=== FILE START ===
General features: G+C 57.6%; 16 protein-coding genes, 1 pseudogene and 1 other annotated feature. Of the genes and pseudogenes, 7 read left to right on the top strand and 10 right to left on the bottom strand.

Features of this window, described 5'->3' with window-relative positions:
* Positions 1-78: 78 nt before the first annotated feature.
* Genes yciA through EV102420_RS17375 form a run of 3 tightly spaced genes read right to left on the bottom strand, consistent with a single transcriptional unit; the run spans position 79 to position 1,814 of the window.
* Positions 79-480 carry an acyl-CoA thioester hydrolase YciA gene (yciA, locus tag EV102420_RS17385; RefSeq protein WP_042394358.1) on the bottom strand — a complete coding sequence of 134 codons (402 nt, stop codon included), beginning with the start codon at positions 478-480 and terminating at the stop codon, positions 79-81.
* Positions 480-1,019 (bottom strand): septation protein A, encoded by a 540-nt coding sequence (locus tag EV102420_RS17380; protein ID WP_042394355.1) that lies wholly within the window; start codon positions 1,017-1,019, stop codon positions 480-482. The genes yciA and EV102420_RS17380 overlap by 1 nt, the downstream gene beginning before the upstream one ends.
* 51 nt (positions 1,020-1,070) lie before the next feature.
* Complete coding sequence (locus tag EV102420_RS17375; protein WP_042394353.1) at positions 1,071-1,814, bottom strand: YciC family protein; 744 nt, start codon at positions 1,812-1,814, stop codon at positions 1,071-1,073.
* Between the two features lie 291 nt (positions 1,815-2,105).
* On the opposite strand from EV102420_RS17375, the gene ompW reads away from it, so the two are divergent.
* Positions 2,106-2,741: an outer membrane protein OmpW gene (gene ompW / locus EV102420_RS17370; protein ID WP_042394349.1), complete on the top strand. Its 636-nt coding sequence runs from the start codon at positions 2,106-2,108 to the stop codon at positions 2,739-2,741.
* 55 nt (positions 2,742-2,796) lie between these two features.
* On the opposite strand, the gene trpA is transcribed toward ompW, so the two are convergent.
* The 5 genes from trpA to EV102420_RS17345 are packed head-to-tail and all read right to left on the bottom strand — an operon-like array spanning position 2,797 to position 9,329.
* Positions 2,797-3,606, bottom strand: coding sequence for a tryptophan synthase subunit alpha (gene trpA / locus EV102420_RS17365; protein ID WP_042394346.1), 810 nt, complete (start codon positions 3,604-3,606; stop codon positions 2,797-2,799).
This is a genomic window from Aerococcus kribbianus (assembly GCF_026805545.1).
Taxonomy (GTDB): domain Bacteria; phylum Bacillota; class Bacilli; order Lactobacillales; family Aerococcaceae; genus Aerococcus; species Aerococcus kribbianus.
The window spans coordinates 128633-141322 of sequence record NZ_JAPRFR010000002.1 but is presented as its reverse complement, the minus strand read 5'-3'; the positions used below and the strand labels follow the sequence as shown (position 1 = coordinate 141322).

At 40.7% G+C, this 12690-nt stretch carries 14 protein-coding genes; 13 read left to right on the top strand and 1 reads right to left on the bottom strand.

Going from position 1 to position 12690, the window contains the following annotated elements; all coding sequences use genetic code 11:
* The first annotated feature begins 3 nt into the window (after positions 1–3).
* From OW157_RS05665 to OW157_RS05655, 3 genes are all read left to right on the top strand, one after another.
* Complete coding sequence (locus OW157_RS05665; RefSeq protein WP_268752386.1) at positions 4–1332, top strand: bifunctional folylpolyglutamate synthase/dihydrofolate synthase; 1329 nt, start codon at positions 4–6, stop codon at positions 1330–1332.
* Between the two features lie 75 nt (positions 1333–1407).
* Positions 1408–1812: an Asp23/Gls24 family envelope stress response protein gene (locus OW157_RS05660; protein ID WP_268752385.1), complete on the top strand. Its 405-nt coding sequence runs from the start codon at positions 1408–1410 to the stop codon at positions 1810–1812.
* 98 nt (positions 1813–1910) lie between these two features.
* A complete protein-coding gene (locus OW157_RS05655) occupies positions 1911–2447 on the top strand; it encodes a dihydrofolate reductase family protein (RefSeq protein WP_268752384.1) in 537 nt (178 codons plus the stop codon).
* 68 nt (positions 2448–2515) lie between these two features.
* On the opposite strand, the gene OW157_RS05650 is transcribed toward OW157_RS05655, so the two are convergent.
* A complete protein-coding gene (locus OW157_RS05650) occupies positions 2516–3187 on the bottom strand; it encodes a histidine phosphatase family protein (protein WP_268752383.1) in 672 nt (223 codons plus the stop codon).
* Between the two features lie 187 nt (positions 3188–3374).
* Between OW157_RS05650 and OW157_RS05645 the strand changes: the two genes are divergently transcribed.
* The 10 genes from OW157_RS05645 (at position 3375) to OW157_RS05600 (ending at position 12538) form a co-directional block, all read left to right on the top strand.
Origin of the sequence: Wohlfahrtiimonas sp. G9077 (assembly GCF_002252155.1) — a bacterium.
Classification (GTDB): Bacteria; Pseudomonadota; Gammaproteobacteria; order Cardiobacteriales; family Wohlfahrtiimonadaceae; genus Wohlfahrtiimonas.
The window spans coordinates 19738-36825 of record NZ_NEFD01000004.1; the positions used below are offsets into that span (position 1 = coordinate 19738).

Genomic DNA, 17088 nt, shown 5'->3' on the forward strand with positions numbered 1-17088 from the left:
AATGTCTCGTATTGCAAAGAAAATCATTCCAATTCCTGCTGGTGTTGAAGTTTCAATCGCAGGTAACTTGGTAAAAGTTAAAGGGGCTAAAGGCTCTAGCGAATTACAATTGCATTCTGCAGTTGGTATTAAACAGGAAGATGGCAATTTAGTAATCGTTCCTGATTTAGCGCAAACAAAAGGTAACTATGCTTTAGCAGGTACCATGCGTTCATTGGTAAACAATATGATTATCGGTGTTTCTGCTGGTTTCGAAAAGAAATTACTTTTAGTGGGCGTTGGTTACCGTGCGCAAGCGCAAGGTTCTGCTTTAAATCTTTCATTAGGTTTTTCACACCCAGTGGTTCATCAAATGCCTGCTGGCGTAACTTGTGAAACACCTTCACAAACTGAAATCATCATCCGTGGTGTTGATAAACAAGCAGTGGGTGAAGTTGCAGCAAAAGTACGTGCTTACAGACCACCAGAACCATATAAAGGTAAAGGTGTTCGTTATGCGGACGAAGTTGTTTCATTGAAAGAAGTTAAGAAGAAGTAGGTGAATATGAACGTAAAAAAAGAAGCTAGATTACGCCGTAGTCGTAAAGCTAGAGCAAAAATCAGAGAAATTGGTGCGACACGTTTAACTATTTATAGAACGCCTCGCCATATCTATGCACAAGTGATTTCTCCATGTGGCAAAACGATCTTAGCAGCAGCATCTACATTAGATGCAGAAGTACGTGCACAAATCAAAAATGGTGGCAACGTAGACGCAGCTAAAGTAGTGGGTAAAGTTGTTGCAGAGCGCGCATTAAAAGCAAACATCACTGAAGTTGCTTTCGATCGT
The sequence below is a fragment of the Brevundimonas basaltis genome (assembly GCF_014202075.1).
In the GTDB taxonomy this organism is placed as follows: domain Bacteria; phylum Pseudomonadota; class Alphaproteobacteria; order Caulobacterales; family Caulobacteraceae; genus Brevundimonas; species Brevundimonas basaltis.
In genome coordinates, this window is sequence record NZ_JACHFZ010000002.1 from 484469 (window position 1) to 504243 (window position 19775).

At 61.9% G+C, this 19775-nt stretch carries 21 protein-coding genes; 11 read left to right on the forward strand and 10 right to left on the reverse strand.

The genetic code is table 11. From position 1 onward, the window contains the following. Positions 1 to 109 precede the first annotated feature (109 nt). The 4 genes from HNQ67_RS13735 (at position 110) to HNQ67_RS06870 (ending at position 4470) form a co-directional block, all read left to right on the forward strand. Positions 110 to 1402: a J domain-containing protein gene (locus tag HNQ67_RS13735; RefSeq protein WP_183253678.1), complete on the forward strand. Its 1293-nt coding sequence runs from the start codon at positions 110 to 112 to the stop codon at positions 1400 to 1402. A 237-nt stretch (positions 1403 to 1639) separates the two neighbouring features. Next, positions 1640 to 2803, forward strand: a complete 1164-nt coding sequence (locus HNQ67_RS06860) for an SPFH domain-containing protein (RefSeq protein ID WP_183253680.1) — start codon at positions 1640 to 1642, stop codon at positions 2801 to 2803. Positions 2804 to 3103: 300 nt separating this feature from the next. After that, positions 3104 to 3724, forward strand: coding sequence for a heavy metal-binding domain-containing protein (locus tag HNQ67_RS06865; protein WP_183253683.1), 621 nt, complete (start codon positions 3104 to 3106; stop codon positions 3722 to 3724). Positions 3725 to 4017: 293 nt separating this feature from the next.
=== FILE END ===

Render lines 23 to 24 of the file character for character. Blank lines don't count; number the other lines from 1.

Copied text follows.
* Complete coding sequence (locus OW157_RS05665; RefSeq protein WP_268752386.1) at positions 4–1332, top strand: bifunctional folylpolyglutamate synthase/dihydrofolate synthase; 1329 nt, start codon at positions 4–6, stop codon at positions 1330–1332.
* Between the two features lie 75 nt (positions 1333–1407).